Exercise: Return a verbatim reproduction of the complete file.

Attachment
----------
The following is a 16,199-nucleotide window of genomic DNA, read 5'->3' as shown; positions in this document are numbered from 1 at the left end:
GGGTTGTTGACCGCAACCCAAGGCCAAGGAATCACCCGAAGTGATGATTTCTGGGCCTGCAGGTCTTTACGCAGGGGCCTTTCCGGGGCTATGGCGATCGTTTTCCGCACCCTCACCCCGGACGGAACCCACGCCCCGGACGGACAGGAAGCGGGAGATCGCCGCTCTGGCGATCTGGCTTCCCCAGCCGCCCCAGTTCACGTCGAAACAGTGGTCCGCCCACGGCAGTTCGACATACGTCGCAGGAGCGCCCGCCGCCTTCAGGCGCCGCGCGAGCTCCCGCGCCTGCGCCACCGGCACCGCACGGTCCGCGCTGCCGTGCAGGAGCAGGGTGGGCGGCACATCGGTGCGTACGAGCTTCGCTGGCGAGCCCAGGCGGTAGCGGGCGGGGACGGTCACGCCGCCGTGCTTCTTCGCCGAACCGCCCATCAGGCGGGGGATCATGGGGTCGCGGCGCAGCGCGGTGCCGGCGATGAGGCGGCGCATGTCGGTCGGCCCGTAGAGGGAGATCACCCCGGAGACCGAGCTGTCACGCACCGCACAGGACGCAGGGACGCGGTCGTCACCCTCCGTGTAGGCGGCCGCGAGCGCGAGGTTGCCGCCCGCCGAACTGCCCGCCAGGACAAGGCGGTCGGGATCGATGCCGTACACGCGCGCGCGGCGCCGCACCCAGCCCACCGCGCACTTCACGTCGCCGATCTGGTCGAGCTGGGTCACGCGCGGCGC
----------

The following is a 16,199-nucleotide window of genomic DNA, read 5'->3' as shown; positions in this document are numbered from 1 at the left end:
GGGTTGTTGACCGCAACCCAAGGCCAAGGAATCACCCGAAGTGATGATTTCTGGGCCTGCAGGTCTTTACGCAGGGGCCTTTCCGGGGCTATGGCGATCGTTTTCCGCACCCTCACCCCGGACGGAACCCACGCCCCGGACGGACAGGAAGCGGGAGATCGCCGCTCTGGCGATCTGGCTTCCCCAGCCGCCCCAGTTCACGTCGAAACAGTGGTCCGCCCACGGCAGTTCGACATACGTCGCAGGAGCGCCCGCCGCCTTCAGGCGCCGCGCGAGCTCCCGCGCCTGCGCCACCGGCACCGCACGGTCCGCGCTGCCGTGCAGGAGCAGGGTGGGCGGCACATCGGTGCGTACGAGCTTCGCTGGCGAGCCCAGGCGGTAGCGGGCGGGGACGGTCACGCCGCCGTGCTTCTTCGCCGAACCGCCCATCAGGCGGGGGATCATGGGGTCGCGGCGCAGCGCGGTGCCGGCGATGAGGCGGCGCATGTCGGTCGGCCCGTAGAGGGAGATCACCCCGGAGACCGAGCTGTCACGCACCGCACAGGACGCAGGGACGCGGTCGTCACCCTCCGTGTAGGCGGCCGCGAGCGCGAGGTTGCCGCCCGCCGAACTGCCCGCCAGGACAAGGCGGTCGGGATCGATGCCGTACACGCGCGCGCGGCGCCGCACCCAGCCCACCGCGCACTTCACGTCGCCGATCTGGTCGAGCTGGGTCACGCGCGGCGC